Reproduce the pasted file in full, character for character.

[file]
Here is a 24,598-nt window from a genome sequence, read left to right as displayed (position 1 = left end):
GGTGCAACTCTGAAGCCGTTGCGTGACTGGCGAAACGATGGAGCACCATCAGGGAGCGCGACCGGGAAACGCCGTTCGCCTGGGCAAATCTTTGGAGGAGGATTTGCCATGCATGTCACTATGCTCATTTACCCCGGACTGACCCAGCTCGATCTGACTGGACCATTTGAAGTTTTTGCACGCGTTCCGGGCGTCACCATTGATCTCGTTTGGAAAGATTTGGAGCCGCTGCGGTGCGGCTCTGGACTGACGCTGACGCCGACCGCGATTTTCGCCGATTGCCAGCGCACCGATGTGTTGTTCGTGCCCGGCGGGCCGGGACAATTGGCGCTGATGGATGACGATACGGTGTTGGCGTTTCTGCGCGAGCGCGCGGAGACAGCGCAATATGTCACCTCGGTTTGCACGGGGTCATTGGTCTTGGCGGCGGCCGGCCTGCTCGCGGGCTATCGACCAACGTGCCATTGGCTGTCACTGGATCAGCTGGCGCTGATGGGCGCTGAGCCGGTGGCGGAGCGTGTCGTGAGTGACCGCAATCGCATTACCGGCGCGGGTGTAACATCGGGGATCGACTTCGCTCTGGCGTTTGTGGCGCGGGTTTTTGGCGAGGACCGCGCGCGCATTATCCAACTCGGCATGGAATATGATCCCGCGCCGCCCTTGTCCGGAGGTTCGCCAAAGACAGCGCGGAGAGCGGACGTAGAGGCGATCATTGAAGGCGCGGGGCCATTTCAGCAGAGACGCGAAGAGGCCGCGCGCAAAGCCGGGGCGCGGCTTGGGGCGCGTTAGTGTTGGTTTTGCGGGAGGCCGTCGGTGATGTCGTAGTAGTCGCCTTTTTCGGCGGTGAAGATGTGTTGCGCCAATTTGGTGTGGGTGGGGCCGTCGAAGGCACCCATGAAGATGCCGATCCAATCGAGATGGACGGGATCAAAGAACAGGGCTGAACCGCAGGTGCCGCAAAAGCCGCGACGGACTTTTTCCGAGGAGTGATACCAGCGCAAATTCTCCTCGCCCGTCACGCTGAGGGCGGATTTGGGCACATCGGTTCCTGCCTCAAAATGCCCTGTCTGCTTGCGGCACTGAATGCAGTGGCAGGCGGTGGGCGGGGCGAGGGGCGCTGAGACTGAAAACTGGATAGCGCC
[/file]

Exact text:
Here is a 24,598-nt window from a genome sequence, read left to right as displayed (position 1 = left end):
GGTGCAACTCTGAAGCCGTTGCGTGACTGGCGAAACGATGGAGCACCATCAGGGAGCGCGACCGGGAAACGCCGTTCGCCTGGGCAAATCTTTGGAGGAGGATTTGCCATGCATGTCACTATGCTCATTTACCCCGGACTGACCCAGCTCGATCTGACTGGACCATTTGAAGTTTTTGCACGCGTTCCGGGCGTCACCATTGATCTCGTTTGGAAAGATTTGGAGCCGCTGCGGTGCGGCTCTGGACTGACGCTGACGCCGACCGCGATTTTCGCCGATTGCCAGCGCACCGATGTGTTGTTCGTGCCCGGCGGGCCGGGACAATTGGCGCTGATGGATGACGATACGGTGTTGGCGTTTCTGCGCGAGCGCGCGGAGACAGCGCAATATGTCACCTCGGTTTGCACGGGGTCATTGGTCTTGGCGGCGGCCGGCCTGCTCGCGGGCTATCGACCAACGTGCCATTGGCTGTCACTGGATCAGCTGGCGCTGATGGGCGCTGAGCCGGTGGCGGAGCGTGTCGTGAGTGACCGCAATCGCATTACCGGCGCGGGTGTAACATCGGGGATCGACTTCGCTCTGGCGTTTGTGGCGCGGGTTTTTGGCGAGGACCGCGCGCGCATTATCCAACTCGGCATGGAATATGATCCCGCGCCGCCCTTGTCCGGAGGTTCGCCAAAGACAGCGCGGAGAGCGGACGTAGAGGCGATCATTGAAGGCGCGGGGCCATTTCAGCAGAGACGCGAAGAGGCCGCGCGCAAAGCCGGGGCGCGGCTTGGGGCGCGTTAGTGTTGGTTTTGCGGGAGGCCGTCGGTGATGTCGTAGTAGTCGCCTTTTTCGGCGGTGAAGATGTGTTGCGCCAATTTGGTGTGGGTGGGGCCGTCGAAGGCACCCATGAAGATGCCGATCCAATCGAGATGGACGGGATCAAAGAACAGGGCTGAACCGCAGGTGCCGCAAAAGCCGCGACGGACTTTTTCCGAGGAGTGATACCAGCGCAAATTCTCCTCGCCCGTCACGCTGAGGGCGGATTTGGGCACATCGGTTCCTGCCTCAAAATGCCCTGTCTGCTTGCGGCACTGAATGCAGTGGCAGGCGGTGGGCGGGGCGAGGGGCGCTGAGACTGAAAACTGGATAGCGCC